With the Japanese occupation followed by the Korean War, the peninsula had suffered countless loss of historic gems over the past hundred years. Many restaurants, eateries, and jumak (peasants’ bar), carrying memories and stories of ordinary people in history, disappeared in the ashes of destruction.

Beef soup with rice and noodles

That is why Imun is special. A sole survivor of past centennial stands humbly in the back alley of 21st century, serving the ordinary people as it had always been. The actual opening year was in debate for a while as it was assumed sometime between 1902~1907. They finally settled with the year 1904 as Imun’s official birth year, making 2017 as its 113th year.

It was almost 4pm on a hot Monday afternoon when I walked into the restaurant. Best to avoid lunch hour at all cost. Only two other tables, and few more joined in as I was going through my meal. Three tables were young couples, with one being English-speaking tourists. Being the oldest registered restaurant in Korea sure has its advantages. Despite some negative reviews criticizing the unpleasant odour of the soup, it cannot beat the curiosity of younger patrons as they venture into their own culinary journey.

Like most old seolleontang restaurants in the city, there are two kinds of the same soup–botong and teuk. The size of the bowl is same but the quantity of meat is definitely different. For just another 3,000 won, I’d go for teuk with a mound of meat.

Not only there’s more amount but there’s also different variation of meat. When you order a teuk seolleongtang, ask for jira – the spleen. Apparently not many seolleongtang places give out jira anymore. But here at Imun, it’s even available as a platter.  The thinly sliced jira has unique texture and strong flavour–you either love it or hate it. Nonetheless, a good opportunity to give a try.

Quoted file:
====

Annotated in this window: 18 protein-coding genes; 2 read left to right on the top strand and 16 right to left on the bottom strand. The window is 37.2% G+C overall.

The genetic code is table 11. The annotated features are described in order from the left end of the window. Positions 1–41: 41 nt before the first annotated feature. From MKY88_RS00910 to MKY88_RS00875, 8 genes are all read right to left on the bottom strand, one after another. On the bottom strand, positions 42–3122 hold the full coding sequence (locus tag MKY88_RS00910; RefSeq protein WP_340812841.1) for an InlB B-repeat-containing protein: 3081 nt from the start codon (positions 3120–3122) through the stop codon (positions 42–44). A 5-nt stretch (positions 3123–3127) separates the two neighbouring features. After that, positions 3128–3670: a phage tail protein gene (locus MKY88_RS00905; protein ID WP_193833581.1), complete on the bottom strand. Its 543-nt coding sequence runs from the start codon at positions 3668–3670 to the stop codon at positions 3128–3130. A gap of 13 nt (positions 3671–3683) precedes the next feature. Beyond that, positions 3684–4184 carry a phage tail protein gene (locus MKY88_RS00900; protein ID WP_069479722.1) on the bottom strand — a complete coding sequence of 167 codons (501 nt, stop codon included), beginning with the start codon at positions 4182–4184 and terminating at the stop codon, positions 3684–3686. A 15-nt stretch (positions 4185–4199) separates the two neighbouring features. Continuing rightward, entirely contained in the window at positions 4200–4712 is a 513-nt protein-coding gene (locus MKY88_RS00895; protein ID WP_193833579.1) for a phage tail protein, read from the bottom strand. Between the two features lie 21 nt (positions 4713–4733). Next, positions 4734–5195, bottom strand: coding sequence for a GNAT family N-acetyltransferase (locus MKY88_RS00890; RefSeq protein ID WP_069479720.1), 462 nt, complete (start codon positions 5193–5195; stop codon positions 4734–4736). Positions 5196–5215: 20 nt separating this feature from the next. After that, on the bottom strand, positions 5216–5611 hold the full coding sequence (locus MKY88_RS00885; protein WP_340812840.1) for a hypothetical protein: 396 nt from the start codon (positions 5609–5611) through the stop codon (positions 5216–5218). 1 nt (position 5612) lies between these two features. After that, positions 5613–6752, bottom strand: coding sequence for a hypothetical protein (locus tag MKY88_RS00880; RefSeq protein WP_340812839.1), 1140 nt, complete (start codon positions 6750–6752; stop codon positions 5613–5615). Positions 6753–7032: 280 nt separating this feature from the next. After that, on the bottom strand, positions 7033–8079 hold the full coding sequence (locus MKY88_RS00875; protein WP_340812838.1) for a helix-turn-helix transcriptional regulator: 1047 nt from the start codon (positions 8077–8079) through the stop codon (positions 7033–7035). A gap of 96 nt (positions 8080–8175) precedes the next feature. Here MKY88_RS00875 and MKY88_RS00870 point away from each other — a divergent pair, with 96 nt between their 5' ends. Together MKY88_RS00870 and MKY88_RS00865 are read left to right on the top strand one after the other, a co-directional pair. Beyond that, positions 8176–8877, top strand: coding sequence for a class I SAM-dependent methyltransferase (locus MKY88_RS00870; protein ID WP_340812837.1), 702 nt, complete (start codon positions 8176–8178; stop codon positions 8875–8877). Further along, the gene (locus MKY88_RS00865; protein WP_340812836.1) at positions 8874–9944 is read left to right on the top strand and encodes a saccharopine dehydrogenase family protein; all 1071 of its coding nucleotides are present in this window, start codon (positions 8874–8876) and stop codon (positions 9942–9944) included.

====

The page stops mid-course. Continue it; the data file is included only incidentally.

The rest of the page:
A slice of ox head meat
Thinly sliced briskets

The meat from ox head has chewy, gelatinous feel. The brisket is sliced very thin. With so much meat, the rice and noodles at the bottom of the bowl is nearly out of sight. They place the spoon in the bowl after they go through toryum–a process to warm up the rice in hot, boiling soup pot.

The two kinds of kimchi is available on table to serve yourself. You can season the soup with salt and pepper but many people prefer placing a piece of kimchi with every spoonful to balance out the flavour.

More green onions the better. A little bit of radish kimchi juice helps, too. The restaurant refrains from using any artificial seasoning, many people, especially the younger generation with their tastebuds adjusted to all kinds of artificial flavours, find the soup bland. Nevertheless, this is a bowl of soup that has 113 years of history. It is difficult to describe in words as your head wonders how many people have had the same bowl of soup over so many years.

Imun’s old two-storey hanok structure was demolished in 2011 when the area in Jongno was taken down for redevelopment. Many were in disappointment towards the government that failed to recognize the value in Korea’s first licensed restaurant. Imun is now settled in newer, modern building and keeps the tradition alive in every bowl they serve.

Imun Seolleongtang 이문설농탕
38-13 Ujeongguk-ro, Gyeonji-dong, Jongno-gu, Seoul
8am~9pm everyday

Seolleongtang W9,000
Seolleongtang (teuk) W12,000
Doganitang W12,000
Doganitang (teuk) W15,000